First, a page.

This has been an eventful year and Elitsha has been at the forefront of bringing you community, national and international news this year.
In January, Food and Allied Workers Union members at Clover went on a national strike against factory closures, wage cuts and job losses.
Clover workers picketing outside parliament calling for nationalisation of the company under worker and community control. Photo by Mzi Velapi
In February, unemployed youth marched to parliament to deliver an “alternative budget speech that is against austerity measures.”
In February this year, community activists under the banner of Cry of the Xcluded marched to parliament demanding a basic income grant of R1,500. Photo by Nobathembu Ndzengu
On Human Rights Day, South Africans and foreign nationals marched against xenophobia calling for the arrest of violent xenophobes.
Activists and solidarity organisations from Cape Town demonstrate against xenophobia. Photo by Nobathembu Ndzengu
The residents of New Monwabisi Park told Police Minister Bheki Cele about how the lack of services contributes to crime in the area.
Community members, attending a ‘street imbizo’ called by the police, complained about the lack of basic services such as water, electricity, and absence of police in the community. Women do not use the communal toilets after dark because it is unsafe. Photo by Nobathembu Ndzengu
On Easter weekend, residents of Joe Slovo informal settlement were woken by a fire that ravaged the area, destroying over 300 structures and leaving many homeless.
Over 1,500 people were left homeless by a fire that destroyed 300 structures in Joe Slovo informal settlement, according to the City of Cape Town. Photo by Mzi Velapi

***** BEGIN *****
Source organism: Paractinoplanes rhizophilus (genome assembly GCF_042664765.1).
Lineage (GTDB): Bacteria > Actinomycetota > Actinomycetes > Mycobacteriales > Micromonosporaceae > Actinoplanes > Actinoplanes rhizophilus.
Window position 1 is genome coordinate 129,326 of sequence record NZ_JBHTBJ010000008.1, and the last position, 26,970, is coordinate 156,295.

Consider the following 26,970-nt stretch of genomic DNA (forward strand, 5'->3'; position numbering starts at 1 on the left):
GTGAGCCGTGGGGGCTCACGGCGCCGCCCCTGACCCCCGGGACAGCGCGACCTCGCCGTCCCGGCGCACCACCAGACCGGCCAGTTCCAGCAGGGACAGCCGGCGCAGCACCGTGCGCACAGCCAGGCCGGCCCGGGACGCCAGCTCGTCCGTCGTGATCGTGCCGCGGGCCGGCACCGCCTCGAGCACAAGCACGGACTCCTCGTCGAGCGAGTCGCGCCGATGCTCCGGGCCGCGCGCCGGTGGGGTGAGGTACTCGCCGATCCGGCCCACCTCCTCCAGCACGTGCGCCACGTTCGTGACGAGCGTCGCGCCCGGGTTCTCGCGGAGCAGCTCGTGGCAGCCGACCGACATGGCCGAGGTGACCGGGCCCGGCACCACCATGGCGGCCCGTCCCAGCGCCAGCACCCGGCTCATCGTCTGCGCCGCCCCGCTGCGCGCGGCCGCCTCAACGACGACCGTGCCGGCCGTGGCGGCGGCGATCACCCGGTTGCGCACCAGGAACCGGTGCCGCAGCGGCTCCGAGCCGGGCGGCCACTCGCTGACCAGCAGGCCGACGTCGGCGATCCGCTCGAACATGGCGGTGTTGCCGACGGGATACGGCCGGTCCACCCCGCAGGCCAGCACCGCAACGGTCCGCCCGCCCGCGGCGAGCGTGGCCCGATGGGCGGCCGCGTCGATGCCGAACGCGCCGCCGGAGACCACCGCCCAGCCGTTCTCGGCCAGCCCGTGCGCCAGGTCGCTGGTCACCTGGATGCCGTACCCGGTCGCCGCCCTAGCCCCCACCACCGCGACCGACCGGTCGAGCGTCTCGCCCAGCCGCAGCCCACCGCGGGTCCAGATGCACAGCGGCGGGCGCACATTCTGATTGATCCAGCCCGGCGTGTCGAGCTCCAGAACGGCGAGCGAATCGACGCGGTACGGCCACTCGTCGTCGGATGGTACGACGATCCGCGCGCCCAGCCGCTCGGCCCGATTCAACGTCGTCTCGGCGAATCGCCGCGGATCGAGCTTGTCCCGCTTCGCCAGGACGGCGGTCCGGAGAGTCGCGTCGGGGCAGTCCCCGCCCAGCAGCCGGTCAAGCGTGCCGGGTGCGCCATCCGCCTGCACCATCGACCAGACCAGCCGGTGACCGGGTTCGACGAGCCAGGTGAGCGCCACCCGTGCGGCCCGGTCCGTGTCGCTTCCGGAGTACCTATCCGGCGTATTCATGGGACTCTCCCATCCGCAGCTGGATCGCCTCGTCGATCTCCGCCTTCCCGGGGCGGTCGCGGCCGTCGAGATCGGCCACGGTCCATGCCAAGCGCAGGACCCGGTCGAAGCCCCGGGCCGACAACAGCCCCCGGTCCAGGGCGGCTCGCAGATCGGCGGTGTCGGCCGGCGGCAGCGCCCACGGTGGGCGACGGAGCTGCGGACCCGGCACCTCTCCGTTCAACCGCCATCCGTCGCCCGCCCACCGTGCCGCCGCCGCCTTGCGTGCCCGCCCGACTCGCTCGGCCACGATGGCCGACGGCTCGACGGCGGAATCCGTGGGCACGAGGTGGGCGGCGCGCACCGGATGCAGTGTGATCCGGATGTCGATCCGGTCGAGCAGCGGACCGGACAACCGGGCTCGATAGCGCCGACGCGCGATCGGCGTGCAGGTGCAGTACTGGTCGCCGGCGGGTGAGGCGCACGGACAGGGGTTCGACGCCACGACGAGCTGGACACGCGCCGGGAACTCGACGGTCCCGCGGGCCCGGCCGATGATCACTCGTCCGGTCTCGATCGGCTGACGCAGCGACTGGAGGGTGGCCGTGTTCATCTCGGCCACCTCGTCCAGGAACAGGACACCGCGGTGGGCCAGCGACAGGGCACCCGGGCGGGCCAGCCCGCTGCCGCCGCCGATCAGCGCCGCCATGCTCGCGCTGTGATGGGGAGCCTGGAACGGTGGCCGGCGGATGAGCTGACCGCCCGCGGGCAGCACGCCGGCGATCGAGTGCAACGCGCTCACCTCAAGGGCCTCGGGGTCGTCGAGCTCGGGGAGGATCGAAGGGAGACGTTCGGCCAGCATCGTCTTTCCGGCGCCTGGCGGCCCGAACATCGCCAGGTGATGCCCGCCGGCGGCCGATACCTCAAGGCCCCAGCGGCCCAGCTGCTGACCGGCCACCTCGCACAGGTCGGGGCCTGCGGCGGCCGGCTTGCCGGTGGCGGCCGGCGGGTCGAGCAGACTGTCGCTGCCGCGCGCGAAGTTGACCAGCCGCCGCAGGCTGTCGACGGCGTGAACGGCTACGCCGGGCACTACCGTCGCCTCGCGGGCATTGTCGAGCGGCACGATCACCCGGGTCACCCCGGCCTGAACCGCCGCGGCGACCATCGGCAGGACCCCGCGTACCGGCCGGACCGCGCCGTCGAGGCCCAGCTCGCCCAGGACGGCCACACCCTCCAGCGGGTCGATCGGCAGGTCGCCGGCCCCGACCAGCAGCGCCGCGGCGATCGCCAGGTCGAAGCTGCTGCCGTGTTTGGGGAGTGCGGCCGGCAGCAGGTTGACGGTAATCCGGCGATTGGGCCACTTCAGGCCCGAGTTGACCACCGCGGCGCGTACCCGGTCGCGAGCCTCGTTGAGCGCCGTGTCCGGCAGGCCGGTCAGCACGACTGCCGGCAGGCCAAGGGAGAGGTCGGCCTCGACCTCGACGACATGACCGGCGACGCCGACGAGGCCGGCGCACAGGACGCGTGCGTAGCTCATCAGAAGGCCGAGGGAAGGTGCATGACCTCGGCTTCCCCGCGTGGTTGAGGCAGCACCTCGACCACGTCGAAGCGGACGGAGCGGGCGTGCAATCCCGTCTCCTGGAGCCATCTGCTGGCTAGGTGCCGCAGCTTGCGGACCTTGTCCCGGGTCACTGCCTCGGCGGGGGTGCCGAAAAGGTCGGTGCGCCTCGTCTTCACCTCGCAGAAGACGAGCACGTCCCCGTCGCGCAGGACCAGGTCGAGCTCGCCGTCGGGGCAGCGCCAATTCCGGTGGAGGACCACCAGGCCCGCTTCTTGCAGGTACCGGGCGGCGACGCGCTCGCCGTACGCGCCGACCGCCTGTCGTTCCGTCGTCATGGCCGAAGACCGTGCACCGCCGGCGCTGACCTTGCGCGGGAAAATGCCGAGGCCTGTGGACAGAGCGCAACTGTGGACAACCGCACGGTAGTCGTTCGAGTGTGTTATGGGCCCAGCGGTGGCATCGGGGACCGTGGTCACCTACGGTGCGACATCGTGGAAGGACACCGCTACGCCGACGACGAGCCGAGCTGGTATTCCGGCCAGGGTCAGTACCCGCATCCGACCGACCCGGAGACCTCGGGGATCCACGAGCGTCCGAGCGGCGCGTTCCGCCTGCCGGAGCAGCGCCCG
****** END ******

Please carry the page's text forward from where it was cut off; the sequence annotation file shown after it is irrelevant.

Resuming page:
We visited the Komati power station in Middleburg in May this year and spoke to the workers who complained that they were not adequately consulted about the switch from coal power to clean energy.
Drone picture of the Komati power station that is one of Eskom’s first coal plants to be decommissioned as part of the power utility’s ‘just transition’ from fossil fuels. Photo by Vincent Mpebe.
The National Union of Metalworkers Union (Numsa) went ahead with their congress, which was held in Cape Town, despite the fact that the union was deeply divided. The congress re-affirmed the status quo in leadership.
Western Cape and Ekurhuleni delegates stormed out of the congress venue citing that the congress is in contempt of court. Photo by Mzi Velapi
In August we visited Marikana township where relatives of the slain workers and survivors of the massacre in 2012 reside. We found the residents still living in squalid conditions that they vowed to continue to fight.
A moment of silence was observed at the koppie where most of the miners were shot by the police in August 2012. All photos by Ramatamo Sehoai
Informal traders resisted forced removal by the City of Johannesburg as it was implementing “Operation Buya Mthetho”.
Thrift stalls, also known as KwaDunusa, are common in central Johannesburg. Photo by Ramatamo Sehoai
A war between factions of Zama-Zamas in the West Rand of Johannesburg prompted the community of Bosmont to call for the deployment of the army to quell the violence.
Zama-Zamas say they get extorted by the police. Photos by Ramatamo Sehoai
Radio Zibonele in Khayelitsha was instructed to close down by Icasa after it failed to renew its licence. After the intervention of the communications minister, the radio station was granted a special and temporary licence by the regulatory body, which expired on the 16th of October this year.
Community meeting at Radio Zibonele after the station went off-air. Photo by Mzi Velapi
We also carried a story about how the Zimbabwe Congress of Trade Unions is facing collapse due to political divisions causing strife in the trade union federation. The story followed an interview by the federation’s secretary, Japhet Moyo, with the SABC where he superficially absolved the ZANU PF government of having contributed to the collapse of Zimbabwe’s economy.
Party politics are said to be at the centre of the divisions in ZCTU. Photo from ZCTU Facebook Page
Public sector unions in South Africa went on strike after the government unilaterally implemented a 3% wage increase whereas the unions were – and still are – demanding 10%.
Public sector unions marched to the Union Buildings. Photo by Ramatamo Sehoai